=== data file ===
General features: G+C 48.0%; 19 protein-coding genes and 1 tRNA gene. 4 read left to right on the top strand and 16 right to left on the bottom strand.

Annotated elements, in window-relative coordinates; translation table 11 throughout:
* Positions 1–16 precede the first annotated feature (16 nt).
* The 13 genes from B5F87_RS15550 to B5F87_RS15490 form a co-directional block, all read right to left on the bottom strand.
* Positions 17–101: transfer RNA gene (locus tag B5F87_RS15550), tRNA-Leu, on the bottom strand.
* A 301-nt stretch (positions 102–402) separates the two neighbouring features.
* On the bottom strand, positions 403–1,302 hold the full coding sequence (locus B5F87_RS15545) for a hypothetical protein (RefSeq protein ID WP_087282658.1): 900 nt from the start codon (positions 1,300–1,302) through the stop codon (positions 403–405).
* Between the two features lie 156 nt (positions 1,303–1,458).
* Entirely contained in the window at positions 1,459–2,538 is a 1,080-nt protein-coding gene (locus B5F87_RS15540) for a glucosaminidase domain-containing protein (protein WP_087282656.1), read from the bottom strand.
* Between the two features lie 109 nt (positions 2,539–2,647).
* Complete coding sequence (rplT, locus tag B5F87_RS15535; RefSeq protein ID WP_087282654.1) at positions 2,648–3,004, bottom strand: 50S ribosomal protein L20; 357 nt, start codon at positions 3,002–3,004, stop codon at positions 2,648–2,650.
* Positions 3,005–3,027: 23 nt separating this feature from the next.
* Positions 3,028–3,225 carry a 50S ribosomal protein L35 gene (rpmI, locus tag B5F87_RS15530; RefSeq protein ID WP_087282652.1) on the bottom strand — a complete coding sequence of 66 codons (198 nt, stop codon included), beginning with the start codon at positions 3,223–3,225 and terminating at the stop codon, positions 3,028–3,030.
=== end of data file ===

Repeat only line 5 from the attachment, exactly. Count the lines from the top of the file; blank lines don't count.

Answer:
* Positions 17–101: transfer RNA gene (locus tag B5F87_RS15550), tRNA-Leu, on the bottom strand.